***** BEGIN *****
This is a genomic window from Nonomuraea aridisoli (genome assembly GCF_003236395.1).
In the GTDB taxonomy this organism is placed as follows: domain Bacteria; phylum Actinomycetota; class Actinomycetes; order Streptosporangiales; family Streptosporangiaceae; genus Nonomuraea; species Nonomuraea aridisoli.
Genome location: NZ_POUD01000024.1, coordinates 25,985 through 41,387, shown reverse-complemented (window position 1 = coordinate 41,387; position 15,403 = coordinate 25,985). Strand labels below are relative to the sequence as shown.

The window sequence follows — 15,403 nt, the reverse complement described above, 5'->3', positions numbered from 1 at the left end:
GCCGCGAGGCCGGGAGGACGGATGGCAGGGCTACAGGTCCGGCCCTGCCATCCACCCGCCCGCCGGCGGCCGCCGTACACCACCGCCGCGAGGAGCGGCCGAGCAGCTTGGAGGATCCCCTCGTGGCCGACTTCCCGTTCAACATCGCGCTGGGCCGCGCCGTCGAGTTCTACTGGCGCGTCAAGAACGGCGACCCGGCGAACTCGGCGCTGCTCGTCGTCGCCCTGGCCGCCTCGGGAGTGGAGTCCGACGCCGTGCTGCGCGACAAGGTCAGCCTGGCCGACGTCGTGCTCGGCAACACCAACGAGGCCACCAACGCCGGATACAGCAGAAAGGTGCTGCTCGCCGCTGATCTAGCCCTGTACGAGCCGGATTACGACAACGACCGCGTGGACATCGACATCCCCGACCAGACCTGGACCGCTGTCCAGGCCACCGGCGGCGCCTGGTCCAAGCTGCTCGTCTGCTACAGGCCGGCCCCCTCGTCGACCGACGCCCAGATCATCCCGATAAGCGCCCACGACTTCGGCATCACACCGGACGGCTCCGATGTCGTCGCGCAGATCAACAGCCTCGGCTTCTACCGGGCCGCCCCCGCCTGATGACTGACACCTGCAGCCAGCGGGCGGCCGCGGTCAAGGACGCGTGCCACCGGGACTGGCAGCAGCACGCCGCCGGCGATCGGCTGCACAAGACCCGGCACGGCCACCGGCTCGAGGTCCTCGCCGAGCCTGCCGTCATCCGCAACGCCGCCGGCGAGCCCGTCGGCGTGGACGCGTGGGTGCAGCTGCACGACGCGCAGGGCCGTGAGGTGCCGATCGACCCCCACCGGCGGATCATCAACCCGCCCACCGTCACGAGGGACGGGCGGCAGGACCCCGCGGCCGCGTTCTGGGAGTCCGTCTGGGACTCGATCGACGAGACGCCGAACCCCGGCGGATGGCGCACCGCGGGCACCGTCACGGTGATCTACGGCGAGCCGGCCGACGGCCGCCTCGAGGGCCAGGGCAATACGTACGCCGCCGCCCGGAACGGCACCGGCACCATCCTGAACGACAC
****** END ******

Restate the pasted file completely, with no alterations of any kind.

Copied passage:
This is a genomic window from Nonomuraea aridisoli (genome assembly GCF_003236395.1).
In the GTDB taxonomy this organism is placed as follows: domain Bacteria; phylum Actinomycetota; class Actinomycetes; order Streptosporangiales; family Streptosporangiaceae; genus Nonomuraea; species Nonomuraea aridisoli.
Genome location: NZ_POUD01000024.1, coordinates 25,985 through 41,387, shown reverse-complemented (window position 1 = coordinate 41,387; position 15,403 = coordinate 25,985). Strand labels below are relative to the sequence as shown.

The window sequence follows — 15,403 nt, the reverse complement described above, 5'->3', positions numbered from 1 at the left end:
GCCGCGAGGCCGGGAGGACGGATGGCAGGGCTACAGGTCCGGCCCTGCCATCCACCCGCCCGCCGGCGGCCGCCGTACACCACCGCCGCGAGGAGCGGCCGAGCAGCTTGGAGGATCCCCTCGTGGCCGACTTCCCGTTCAACATCGCGCTGGGCCGCGCCGTCGAGTTCTACTGGCGCGTCAAGAACGGCGACCCGGCGAACTCGGCGCTGCTCGTCGTCGCCCTGGCCGCCTCGGGAGTGGAGTCCGACGCCGTGCTGCGCGACAAGGTCAGCCTGGCCGACGTCGTGCTCGGCAACACCAACGAGGCCACCAACGCCGGATACAGCAGAAAGGTGCTGCTCGCCGCTGATCTAGCCCTGTACGAGCCGGATTACGACAACGACCGCGTGGACATCGACATCCCCGACCAGACCTGGACCGCTGTCCAGGCCACCGGCGGCGCCTGGTCCAAGCTGCTCGTCTGCTACAGGCCGGCCCCCTCGTCGACCGACGCCCAGATCATCCCGATAAGCGCCCACGACTTCGGCATCACACCGGACGGCTCCGATGTCGTCGCGCAGATCAACAGCCTCGGCTTCTACCGGGCCGCCCCCGCCTGATGACTGACACCTGCAGCCAGCGGGCGGCCGCGGTCAAGGACGCGTGCCACCGGGACTGGCAGCAGCACGCCGCCGGCGATCGGCTGCACAAGACCCGGCACGGCCACCGGCTCGAGGTCCTCGCCGAGCCTGCCGTCATCCGCAACGCCGCCGGCGAGCCCGTCGGCGTGGACGCGTGGGTGCAGCTGCACGACGCGCAGGGCCGTGAGGTGCCGATCGACCCCCACCGGCGGATCATCAACCCGCCCACCGTCACGAGGGACGGGCGGCAGGACCCCGCGGCCGCGTTCTGGGAGTCCGTCTGGGACTCGATCGACGAGACGCCGAACCCCGGCGGATGGCGCACCGCGGGCACCGTCACGGTGATCTACGGCGAGCCGGCCGACGGCCGCCTCGAGGGCCAGGGCAATACGTACGCCGCCGCCCGGAACGGCACCGGCACCATCCTGAACGACAC